Search Listings In:


Search listings loading btn
Sort results by:
You're Viewing: {{ start = (currentPage - 1) * paginationLimit + 1 }} - {{ start + results.length -1}} / {{total}} Listings (Houses, Townhouses, Condos, etc.)

No results found. Refine your criteria on the sidebar or search listings.

New Listing
Open House
featured listing
new price
{{ result.address }} {{ }}
{{ result.area_total }} sq. ft.
{{ result.bedrooms_total }} Bedrooms // {{ result.full_baths }} Bathrooms
{{ result.area_total }} sq.ft // {{ result.lot_sz_sf }} sq.ft Lot
MLS®# {{ result.mls_num }}

{{ result.address }}

{{ result.public_remarks }} {{ result.public_remarks_2 }}
Listing Provided By: {{ result.firm_1_name }}

Living in Dunbar

Point Grey, where I live, is right next door to Dunbar. So far as neighbours go, Dunbar is not a bad place to live beside. And, for families, it’s an excellent place to be. The playing fields, the proximity to Camosun Bog and Pacific Spirit Regional Park, and the predominance of detached homes create an idyllic place to raise a family.

The one drawback is that the three primary hubs of the Dunbar retail village have yet to host the number of apartments that similar areas in Kitsilano have. While the low-density character of the neighbourhood is attractive, more apartments would broaden the range of housing types available to new residents. This could infuse fresh vibrancy into an area known for a resilient, engaged neighbourhood character.

This character is best experienced in the numerous small shops, galleries and cafes along Dunbar Street, between West 16th and West 41st Avenue. The scale of the shops is a throwback to an earlier era in Vancouver’s history, providing intimate interiors where you get to know the shopkeepers and neighbours by name. This is one of the appeals of Stong’s Market, which – despite being one of the larger local merchants – has managed to cultivate a strong local following because it puts a premium on knowing its customers, and what they want.

Personally, I’ve enjoyed nights with friends at the English-style Cheshire Cheese Inn and coffee at the Blaq Sheep after cycling the trails of Pacific Spirit. I’ve lost friends inside Lawrence Books at the neighbourhood’s south end, something of a throwback in an age of e-readers and the Internet. Yet it survives, like the neighbourhood, precisely because it hearkens back to a simpler era.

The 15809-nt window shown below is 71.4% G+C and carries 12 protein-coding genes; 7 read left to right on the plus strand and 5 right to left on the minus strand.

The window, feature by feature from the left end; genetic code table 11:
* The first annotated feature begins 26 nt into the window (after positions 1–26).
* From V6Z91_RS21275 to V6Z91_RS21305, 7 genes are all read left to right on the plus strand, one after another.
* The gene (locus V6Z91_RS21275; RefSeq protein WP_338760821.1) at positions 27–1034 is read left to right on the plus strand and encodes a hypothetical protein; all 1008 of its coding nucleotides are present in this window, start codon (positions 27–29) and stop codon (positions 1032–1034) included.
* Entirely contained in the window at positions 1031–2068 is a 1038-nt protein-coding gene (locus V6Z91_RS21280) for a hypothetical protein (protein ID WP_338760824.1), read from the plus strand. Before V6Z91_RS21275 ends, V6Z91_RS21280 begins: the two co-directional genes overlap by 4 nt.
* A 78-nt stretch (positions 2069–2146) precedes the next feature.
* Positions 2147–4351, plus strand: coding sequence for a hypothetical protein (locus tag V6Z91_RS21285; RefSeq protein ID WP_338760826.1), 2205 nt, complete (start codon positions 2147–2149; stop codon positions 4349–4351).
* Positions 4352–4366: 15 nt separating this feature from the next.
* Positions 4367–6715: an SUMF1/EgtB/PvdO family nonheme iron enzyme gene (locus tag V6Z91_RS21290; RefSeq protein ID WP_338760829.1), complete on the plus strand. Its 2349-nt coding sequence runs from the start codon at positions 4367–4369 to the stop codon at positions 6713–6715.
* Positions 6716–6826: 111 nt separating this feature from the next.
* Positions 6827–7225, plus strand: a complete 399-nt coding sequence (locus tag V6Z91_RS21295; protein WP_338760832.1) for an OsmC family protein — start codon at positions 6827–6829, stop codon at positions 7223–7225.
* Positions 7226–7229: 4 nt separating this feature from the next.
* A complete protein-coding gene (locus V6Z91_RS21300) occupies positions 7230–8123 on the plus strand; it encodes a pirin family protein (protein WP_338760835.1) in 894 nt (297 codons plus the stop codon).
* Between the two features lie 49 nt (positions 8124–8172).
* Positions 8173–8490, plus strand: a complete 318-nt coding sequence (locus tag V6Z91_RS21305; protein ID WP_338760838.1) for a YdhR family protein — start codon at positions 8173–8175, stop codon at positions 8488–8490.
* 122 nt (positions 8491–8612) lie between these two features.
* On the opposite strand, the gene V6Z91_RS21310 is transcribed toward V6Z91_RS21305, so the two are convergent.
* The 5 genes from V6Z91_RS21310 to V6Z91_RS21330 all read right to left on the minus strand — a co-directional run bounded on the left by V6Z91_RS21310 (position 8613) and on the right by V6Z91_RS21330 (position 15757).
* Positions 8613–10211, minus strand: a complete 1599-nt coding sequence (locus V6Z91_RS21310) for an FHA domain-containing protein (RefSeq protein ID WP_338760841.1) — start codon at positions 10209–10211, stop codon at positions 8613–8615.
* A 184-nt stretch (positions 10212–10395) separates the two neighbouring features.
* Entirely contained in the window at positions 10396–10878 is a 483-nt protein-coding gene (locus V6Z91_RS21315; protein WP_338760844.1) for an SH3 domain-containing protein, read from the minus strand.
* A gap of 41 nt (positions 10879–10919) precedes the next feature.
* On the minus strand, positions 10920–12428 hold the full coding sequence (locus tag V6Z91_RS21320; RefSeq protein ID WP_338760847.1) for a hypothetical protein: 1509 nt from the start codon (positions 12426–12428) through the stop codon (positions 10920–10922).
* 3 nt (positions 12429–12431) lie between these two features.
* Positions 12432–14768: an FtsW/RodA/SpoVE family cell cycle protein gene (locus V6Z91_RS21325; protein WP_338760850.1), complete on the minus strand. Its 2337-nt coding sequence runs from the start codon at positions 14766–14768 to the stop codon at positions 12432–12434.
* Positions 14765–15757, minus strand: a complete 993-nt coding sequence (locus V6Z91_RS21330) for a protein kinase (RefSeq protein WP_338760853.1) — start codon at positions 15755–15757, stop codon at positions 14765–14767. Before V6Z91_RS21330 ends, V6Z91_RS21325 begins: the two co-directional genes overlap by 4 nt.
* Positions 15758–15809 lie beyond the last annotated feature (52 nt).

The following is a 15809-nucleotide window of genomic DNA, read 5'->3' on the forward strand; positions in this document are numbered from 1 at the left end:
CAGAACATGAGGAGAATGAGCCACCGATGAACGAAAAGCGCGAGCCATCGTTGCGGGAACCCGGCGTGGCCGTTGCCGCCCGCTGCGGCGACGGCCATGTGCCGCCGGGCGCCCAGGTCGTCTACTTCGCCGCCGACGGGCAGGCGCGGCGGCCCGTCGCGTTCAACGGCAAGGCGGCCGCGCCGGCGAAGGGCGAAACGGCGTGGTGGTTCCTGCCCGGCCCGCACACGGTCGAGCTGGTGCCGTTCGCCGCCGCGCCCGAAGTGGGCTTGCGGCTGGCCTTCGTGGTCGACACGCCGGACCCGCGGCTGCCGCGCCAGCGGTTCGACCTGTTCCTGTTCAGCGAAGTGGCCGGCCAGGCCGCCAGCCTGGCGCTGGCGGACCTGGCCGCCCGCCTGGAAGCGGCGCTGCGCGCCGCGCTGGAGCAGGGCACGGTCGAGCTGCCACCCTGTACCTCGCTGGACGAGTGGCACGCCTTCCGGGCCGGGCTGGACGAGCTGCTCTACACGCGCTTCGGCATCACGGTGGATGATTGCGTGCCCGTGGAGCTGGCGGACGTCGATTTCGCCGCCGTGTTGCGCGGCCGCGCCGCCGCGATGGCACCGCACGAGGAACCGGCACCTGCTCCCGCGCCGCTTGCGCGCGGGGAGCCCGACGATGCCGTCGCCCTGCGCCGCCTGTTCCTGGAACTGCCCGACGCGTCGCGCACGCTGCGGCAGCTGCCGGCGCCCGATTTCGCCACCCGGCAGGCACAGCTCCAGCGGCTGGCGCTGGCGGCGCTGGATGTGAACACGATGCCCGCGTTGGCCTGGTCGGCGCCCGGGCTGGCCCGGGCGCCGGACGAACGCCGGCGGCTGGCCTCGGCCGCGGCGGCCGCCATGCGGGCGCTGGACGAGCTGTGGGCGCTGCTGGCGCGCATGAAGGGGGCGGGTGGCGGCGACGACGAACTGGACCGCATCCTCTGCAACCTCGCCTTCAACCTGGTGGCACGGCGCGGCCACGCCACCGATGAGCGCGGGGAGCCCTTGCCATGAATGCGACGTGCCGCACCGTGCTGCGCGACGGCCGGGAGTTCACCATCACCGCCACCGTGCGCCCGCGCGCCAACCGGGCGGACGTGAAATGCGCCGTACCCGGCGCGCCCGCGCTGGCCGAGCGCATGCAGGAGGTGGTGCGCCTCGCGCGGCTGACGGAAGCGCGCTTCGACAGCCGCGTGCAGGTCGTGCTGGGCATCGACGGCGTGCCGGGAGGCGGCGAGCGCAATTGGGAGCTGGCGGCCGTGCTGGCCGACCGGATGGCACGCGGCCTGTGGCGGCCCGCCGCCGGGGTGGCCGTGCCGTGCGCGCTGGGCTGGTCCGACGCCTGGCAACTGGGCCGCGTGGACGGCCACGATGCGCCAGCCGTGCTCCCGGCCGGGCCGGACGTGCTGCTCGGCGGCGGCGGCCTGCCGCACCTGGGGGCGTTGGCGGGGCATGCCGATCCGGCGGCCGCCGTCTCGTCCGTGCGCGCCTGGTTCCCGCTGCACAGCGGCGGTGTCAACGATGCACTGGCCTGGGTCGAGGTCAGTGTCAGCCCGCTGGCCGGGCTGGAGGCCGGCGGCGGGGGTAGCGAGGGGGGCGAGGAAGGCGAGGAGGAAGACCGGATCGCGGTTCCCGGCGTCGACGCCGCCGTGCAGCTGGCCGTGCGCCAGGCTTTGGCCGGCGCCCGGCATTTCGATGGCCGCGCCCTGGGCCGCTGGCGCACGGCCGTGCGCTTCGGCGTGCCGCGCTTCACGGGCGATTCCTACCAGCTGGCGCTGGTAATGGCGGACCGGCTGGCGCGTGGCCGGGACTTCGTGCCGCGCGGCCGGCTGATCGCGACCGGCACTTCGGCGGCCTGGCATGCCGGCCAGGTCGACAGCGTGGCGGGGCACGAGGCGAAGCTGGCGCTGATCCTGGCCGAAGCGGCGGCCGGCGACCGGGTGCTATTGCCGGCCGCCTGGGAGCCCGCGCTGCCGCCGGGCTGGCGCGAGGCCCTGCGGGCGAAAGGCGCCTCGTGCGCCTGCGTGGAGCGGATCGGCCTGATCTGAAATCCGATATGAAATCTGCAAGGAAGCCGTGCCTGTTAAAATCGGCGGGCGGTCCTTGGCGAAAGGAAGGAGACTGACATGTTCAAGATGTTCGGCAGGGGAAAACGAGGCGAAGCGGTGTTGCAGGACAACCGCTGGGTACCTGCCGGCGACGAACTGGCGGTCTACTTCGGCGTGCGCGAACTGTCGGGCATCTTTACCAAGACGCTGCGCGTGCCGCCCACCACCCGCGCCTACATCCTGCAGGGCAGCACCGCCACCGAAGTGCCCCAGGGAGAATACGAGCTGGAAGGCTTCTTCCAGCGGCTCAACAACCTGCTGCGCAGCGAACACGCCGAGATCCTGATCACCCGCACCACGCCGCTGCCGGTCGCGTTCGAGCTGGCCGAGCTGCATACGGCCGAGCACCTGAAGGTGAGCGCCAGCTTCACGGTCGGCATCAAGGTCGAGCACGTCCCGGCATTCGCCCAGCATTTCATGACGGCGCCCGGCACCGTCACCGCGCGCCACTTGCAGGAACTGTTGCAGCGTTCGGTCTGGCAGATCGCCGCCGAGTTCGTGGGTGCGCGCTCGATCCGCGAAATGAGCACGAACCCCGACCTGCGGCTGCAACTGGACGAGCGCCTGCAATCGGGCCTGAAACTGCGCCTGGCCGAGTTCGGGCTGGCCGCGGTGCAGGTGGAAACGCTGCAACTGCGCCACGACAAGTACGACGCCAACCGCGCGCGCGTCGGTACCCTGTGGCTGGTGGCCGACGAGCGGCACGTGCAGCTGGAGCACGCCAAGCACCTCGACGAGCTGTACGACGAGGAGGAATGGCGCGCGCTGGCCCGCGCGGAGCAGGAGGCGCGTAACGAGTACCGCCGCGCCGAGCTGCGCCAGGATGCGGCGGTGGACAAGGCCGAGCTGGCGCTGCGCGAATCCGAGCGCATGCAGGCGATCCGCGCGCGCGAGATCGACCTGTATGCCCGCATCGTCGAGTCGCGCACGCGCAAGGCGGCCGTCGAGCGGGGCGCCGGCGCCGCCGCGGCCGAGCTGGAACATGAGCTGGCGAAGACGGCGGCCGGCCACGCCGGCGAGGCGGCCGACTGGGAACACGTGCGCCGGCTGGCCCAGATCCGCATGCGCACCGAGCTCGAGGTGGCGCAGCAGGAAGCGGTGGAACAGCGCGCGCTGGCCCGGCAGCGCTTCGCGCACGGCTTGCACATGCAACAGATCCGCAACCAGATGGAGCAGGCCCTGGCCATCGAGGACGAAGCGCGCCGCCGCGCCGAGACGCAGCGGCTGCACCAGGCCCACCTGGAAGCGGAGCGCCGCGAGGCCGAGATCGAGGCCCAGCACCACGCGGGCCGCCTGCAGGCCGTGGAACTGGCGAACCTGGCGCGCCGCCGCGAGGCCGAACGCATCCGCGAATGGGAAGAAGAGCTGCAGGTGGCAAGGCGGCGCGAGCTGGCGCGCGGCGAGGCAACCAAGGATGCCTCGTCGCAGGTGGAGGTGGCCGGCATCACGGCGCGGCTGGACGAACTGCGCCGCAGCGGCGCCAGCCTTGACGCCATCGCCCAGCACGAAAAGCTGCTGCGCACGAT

I look forward to what the future holds for Dunbar. The area has seen a significant makeover of its single-family homes in recent years, something that’s provoked much debate. But the rejuvenations of the area, with its tree-lined streets and fragrant gardens, is giving it fresh appeal to a new generation of families. Transit connections are decent, making it convenient for students and young professionals, too. These are the people who will bring fresh life to the area.

Dunbar may not be the next Kitsilano – it’s too far from the beaches, and lacks the apartment stock – but if you’re looking for a genteel, family-oriented neighbourhood that’s more affordable than West Point Grey or Shaughnessy, this is it.

Copyright & Disclaimer
The data relating to real estate on this website comes in part from the MLS® Reciprocity program of either the Real Estate Board of Greater Vancouver (REBGV), the Fraser Valley Real Estate Board (FVREB) or the Chilliwack and District Real Estate Board (CADREB). Real estate listings held by participating real estate firms are marked with the MLS® logo and detailed information about the listing includes the name of the listing agent. This representation is based in whole or part on data generated by either the REBGV, the FVREB or the CADREB which assumes no responsibility for its accuracy. The materials contained on this page may not be reproduced without the express written consent of either the REBGV, the FVREB or the CADREB.
Internet Marketing & Web Design By: Guaranteed SEO